The research was led by the CSIRO and results of an in-field study, published in Wildlife Research confirm those of earlier studies which demonstrated a lower sensitivity of mice to ZnP than previously reported.
The studies were undertaken in response to concerns from farmers, who suspected mouse baits were not as effective as they needed to be to control mice in broadscale agriculture, particularly when mouse numbers were high, CSIRO reported.
With investment from the Grains Research and Development Corporation (GRDC), CSIRO researchers conducted a series of studies to re-assess the sensitivity of mice to ZnP in the laboratory and the effectiveness of a new bait formulation in the field.
CSIRO researcher Steve Henry said the first study published in Pest Management Science found that bait consisting of grains coated with 25g ZnP/kg grain did not always provide a lethal dose to mice, and mice that didn't die from an initial feed of this bait became bait averse.
"We followed up with a second study, now published in Integrative Zoology, that re-assessed the sensitivity of mice to ZnP. The results showed that mice were significantly less sensitive to ZnP than previously reported," Henry said.
"These results highlighted the importance of every bait grain needing to be a lethal dose as there is no guarantee that mice will find and consume more than one baited grain, and consumption of a sub-lethal dose leads to aversion," he said.
"The final study conducted near Parkes, New South Wales, tool the findings of our laboratory tests into the field and confirmed that 50g ZnP/kg grain bait is required to consistently reduce mouse populations.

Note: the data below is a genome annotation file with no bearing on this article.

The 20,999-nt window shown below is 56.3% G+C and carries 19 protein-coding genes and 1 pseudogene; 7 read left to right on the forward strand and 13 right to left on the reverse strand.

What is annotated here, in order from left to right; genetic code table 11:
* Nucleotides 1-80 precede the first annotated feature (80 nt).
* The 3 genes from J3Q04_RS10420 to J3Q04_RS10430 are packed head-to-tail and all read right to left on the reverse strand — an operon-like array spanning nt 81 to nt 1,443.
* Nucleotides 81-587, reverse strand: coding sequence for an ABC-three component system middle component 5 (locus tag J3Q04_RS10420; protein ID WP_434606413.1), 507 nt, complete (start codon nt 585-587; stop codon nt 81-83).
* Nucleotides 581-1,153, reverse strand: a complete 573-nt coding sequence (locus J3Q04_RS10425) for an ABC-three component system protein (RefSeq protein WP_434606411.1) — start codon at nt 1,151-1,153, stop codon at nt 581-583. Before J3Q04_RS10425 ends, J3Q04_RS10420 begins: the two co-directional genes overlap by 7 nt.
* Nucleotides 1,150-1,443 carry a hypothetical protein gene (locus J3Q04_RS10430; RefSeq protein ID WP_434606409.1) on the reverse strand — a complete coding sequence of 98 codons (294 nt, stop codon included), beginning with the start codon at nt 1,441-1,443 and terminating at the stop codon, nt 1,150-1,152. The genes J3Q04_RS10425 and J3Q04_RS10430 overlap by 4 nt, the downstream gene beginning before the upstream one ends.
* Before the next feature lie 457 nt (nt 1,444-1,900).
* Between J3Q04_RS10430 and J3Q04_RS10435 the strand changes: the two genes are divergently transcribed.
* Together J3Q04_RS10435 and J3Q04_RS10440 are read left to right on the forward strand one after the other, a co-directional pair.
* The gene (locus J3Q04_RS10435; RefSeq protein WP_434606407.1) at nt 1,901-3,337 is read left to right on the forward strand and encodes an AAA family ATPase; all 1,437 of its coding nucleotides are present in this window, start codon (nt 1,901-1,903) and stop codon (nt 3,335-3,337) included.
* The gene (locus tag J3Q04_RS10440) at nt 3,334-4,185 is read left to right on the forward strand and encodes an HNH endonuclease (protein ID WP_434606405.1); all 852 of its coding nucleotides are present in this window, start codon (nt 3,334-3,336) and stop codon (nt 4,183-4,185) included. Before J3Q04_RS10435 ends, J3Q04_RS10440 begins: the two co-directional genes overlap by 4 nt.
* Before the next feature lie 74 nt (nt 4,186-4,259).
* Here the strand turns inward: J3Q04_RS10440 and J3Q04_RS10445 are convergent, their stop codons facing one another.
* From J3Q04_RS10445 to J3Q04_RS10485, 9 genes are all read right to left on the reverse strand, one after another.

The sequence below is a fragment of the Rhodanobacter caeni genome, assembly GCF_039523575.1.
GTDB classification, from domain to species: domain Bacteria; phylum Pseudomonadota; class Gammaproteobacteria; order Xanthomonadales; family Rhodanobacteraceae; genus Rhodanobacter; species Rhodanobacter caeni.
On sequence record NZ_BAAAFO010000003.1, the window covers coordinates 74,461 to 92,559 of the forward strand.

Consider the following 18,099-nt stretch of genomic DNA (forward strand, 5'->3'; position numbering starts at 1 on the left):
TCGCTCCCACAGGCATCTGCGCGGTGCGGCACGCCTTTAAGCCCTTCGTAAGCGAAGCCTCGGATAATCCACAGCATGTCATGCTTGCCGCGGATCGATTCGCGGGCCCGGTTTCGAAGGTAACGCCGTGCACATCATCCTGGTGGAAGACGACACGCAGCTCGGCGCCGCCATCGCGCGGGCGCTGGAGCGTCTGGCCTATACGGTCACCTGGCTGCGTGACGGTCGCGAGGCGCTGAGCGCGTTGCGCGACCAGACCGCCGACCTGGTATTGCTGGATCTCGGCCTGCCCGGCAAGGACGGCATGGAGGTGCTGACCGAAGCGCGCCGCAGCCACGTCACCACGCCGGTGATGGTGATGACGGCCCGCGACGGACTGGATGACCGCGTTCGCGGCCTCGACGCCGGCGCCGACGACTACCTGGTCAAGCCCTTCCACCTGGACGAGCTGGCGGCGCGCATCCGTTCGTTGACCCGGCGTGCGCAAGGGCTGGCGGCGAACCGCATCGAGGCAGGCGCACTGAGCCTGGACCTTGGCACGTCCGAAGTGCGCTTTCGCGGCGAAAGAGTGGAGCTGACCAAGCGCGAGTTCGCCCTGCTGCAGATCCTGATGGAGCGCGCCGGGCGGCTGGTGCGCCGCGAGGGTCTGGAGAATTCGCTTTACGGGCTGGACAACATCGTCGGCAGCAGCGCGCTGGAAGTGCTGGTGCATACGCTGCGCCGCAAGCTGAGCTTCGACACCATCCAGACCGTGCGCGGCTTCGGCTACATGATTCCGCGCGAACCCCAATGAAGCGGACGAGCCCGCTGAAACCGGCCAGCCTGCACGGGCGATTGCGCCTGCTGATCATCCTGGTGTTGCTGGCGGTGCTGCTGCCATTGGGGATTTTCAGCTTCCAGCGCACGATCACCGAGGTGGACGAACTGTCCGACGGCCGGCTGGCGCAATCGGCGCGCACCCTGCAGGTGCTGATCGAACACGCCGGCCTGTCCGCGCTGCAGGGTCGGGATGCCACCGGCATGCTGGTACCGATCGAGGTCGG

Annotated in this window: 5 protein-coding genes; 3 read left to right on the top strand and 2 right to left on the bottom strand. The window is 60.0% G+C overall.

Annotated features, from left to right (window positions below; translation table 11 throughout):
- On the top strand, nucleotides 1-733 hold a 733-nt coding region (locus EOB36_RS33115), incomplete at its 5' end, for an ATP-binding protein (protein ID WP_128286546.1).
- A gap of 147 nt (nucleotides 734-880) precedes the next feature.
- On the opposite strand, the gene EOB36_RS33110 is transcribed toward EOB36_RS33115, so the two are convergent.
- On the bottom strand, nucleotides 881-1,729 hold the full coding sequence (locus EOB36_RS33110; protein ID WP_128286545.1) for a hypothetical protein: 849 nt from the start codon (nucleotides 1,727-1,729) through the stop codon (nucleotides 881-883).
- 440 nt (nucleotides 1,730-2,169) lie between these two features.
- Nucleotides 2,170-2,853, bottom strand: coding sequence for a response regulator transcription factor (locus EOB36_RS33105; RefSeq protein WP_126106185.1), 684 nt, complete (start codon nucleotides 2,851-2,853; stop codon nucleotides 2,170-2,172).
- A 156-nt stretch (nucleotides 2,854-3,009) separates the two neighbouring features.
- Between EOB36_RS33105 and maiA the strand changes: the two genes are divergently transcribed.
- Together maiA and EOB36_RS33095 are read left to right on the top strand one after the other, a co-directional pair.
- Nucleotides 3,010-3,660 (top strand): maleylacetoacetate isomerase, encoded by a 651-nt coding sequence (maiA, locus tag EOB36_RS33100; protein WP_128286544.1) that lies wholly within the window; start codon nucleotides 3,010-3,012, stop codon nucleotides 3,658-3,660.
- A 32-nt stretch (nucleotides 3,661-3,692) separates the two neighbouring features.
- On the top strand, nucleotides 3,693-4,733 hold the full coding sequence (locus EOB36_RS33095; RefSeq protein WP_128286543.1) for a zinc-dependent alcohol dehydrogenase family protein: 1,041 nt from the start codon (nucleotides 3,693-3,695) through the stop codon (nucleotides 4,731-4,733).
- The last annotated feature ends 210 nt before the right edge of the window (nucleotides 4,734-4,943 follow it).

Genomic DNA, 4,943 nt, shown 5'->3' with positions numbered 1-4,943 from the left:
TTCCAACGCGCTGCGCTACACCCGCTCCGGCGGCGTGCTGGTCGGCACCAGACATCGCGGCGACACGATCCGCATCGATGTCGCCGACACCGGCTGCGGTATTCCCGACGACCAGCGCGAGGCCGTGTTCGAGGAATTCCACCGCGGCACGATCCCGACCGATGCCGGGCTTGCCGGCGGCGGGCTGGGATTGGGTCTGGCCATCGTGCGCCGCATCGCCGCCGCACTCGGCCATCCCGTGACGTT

"The findings confirmed that the 50g ZnP/kg grain bait was able to achieve more than an 80 per cent reduction in mouse populations more than 90 per cent of the time," Henry said.
GRDC Pests manager, Leigh Nelson, said the three studies provide a solid body of evidence for the superior efficacy of the 50g ZnP/kg grain bait, which will give growers a more effective tool to manage mice and protect their crops.
"The use of 50g ZnP/kg grain baits should reduce the need for repeat baiting which is costly. Any savings on the bottom line from mouse damage would be welcomed by farmers," she said.
"I would still encourage farmers to implement a suite of best practice management tactics to protect crops from mice," Nelson said.
During the height of the 2021 mouse plague, the Australian Pesticides and Veterinary Medicines Authority granted an emergency use permit to increase the concentration of ZnP from 25g ZnP/kg to 50g ZnP/kg grain bait products based on CSIRO's laboratory research.
South Australian farmer and manufacturer of Last Supper bait, Mark Schilling, said: " We have a very stable supply of stock than can be formulated as sterilised or non-sterilised 50g/kg bait.
"As a grower myself, I have found that the 50g/kg product has better efficacy than the original 25g/kg recipe. This has been confirmed with the LD50 study conducted by CSIRO last year and subsequent recommendation to double active content," he said.
"As a manufacturer, we can only ship sterilised bait products into Western Australian due to WA's state government biosecurity requirements," Schilling said.